BIRMINGHAM — His movie is called "Win Win." But this particular Friday morning had almost been a lose/lose for writer-director Tom McCarthy.
He’d come to the Detroit area in late March for a whirlwind publicity tour. But a planned TV appearance fell apart at the last minute, his breakfast had not shown up and he’d accidentally been doused with hot coffee.
Yet McCarthy, 45, somehow rose above it; remember, this is the man who was Oscar-nominated for writing the screenplay of Disney/Pixar’s much-loved "Up" two years ago. Sitting in a suite at Birmingham’s Townsend Hotel, he seemed eager to discuss his slightly bittersweet comedy about lawyer and volunteer high school wrestling coach Mike Flaherty (Paul Giamatti), who eventually has to wrestle with his conscience.
As a teenager in New Providence, N.J., McCarthy was a wrestler. "To this day, it’s not a marquee sport," he admitted. "It’s the bastard child of sports behind football and basketball. But I think there’s a kind of respect for it because people know what a brutal sport it is. It’s kind of a badge you wear: ’I survived.’"
Alex Shaffer, who plays the key role of Kyle, the phenomenal young wrestler Mike inadvertently discovers, was one such survivor: He won the New Jersey state wrestling championship in his weight class. Although Shaffer’s acting experience prior to the film was minimal, McCarthy wanted an athlete to ensure that the action on the mats looked genuinely grueling.
"We were at a screening the other night with Alex in Denver, and there were five guys who were wrestlers that showed up to watch; you can always tell a wrestler. I asked them, ’What did you think?’ And one of the guys said, ’Actually, we were just saying it’s surprisingly realistic.’ That’s high marks, when you hear them saying it’s the real deal."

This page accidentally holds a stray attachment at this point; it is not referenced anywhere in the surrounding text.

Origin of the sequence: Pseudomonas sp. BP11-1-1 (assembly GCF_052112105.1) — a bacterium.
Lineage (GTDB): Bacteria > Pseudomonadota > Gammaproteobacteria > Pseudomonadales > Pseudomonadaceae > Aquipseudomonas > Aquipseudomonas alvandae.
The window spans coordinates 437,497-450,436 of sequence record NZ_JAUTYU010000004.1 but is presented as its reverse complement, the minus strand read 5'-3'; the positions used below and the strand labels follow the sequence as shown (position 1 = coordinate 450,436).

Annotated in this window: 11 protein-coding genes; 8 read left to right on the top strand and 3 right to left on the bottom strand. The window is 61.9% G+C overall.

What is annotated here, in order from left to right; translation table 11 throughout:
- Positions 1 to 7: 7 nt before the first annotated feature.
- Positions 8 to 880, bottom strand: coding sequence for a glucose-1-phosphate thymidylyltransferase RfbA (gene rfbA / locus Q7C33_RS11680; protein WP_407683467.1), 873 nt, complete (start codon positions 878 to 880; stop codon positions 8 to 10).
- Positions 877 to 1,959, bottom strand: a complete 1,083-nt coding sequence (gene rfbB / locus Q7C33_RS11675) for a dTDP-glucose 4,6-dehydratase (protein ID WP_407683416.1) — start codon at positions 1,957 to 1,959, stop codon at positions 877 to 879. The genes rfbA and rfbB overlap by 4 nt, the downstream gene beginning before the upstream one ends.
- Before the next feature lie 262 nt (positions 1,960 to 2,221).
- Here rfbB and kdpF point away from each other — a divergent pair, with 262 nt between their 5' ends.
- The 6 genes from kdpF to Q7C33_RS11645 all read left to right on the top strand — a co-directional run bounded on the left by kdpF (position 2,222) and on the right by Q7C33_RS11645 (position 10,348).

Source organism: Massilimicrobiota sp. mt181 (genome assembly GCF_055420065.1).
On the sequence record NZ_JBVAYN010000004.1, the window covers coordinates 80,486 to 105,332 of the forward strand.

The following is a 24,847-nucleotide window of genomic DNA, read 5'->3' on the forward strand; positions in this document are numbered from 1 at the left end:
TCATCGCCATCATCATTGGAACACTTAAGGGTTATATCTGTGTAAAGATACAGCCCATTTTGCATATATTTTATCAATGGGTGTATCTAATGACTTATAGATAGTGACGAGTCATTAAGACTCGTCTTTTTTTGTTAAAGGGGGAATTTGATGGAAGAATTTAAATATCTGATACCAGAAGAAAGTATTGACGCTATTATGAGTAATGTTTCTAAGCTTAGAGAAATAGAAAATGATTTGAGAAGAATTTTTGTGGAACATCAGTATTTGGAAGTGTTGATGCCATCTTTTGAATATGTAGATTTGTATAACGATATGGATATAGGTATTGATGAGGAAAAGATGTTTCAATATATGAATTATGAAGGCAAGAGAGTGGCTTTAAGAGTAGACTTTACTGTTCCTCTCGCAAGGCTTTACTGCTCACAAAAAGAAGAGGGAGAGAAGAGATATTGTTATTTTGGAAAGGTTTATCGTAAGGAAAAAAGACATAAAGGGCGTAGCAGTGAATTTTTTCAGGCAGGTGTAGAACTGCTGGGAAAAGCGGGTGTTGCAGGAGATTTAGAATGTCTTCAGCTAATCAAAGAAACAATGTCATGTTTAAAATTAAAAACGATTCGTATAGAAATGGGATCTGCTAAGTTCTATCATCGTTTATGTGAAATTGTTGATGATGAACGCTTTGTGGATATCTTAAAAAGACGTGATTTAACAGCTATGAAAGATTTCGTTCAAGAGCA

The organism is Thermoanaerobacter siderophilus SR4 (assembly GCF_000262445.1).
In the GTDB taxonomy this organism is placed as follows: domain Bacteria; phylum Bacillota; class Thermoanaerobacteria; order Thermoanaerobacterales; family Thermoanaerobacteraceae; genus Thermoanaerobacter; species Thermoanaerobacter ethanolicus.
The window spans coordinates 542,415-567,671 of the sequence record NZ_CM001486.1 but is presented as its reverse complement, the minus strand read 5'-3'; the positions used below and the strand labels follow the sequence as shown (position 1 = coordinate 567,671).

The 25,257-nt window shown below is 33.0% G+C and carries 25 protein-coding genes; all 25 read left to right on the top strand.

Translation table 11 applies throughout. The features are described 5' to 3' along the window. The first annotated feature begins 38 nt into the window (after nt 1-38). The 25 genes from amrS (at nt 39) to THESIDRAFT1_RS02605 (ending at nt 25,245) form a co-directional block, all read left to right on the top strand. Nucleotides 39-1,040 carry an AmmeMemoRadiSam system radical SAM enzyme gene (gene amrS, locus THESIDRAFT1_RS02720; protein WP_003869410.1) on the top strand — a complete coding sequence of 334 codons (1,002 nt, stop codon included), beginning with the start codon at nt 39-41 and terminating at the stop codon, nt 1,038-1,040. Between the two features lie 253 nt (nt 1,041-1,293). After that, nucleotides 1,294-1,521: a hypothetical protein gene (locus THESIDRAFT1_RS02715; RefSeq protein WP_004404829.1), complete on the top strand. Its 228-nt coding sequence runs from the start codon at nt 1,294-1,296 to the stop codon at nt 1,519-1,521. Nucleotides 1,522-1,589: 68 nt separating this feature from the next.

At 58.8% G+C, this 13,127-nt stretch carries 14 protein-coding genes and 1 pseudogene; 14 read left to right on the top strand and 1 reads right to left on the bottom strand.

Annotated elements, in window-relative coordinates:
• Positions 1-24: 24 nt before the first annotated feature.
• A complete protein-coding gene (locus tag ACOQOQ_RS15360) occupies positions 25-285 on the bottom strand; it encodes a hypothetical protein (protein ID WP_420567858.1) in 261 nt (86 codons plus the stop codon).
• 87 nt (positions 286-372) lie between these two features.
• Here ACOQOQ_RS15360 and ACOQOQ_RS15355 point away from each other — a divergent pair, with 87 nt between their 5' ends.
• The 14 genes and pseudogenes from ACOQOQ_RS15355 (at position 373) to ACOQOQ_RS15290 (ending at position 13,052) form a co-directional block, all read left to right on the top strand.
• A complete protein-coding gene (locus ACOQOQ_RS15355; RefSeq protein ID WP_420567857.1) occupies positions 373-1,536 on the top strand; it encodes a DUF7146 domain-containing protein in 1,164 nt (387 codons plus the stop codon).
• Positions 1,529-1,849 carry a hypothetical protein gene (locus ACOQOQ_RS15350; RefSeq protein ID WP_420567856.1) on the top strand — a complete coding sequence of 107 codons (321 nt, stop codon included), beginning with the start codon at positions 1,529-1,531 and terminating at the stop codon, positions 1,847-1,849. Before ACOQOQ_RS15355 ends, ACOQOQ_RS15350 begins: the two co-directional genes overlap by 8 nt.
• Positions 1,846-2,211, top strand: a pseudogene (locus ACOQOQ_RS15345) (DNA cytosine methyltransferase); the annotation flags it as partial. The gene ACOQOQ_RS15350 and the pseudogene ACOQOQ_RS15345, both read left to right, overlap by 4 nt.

The majority of "Win Win," however, takes place outside the gym. Kyle has fled to New Jersey to escape a messed-up mom (the excellent Melanie Lynskey), who’s in a rehab clinic in Ohio. Kyle’s grandfather (Burt Young) is one of Flaherty’s clients, which leads to Kyle and Flaherty meeting and realizing they can help each other out.
As in McCarthy’s previous films "The Station Agent" and "The Visitor," there’s a beautiful spontaneity and naturalness to the situations and the performances. That may stem from McCarthy’s background as an improvisational comedy performer, someone who was trained to think on his feet and adapt to shifting styles within a scene.
"It informs my writing," he said of his improv experience. "If you could see me at work, I’m always kind of talking things out, walking around my office and talking to myself like a crazy man. I highly recommend (improv work) for anyone who writes."
Being true to life can create problems, however. "Win Win," like "The King’s Speech," was slapped with an R rating by the Motion Picture Association of America, solely because of sports-related profanity that underscore the film’s authenticity.
Asked about the rating, McCarthy rolled his eyes. "Obviously, I’m frustrated there’s bad language in it, but I think it’s important for kids to see it. It’s a family movie with bad language in it; there’s bad language in the world.
"I had a woman tell me, ’I’d love to have my kids see this,’ and I said, ’Well, they can. But who’s gonna take them? You are.’ I would think if my kids are going to hear bad language in a movie, I would want to be there."
He took a deep breath. "And I feel kind of silly about the whole thing because I don’t think bad language is the biggest problem we have in the world."’Win Win’ Opens Friday at Celebration!Cinema Lansing and other area theaters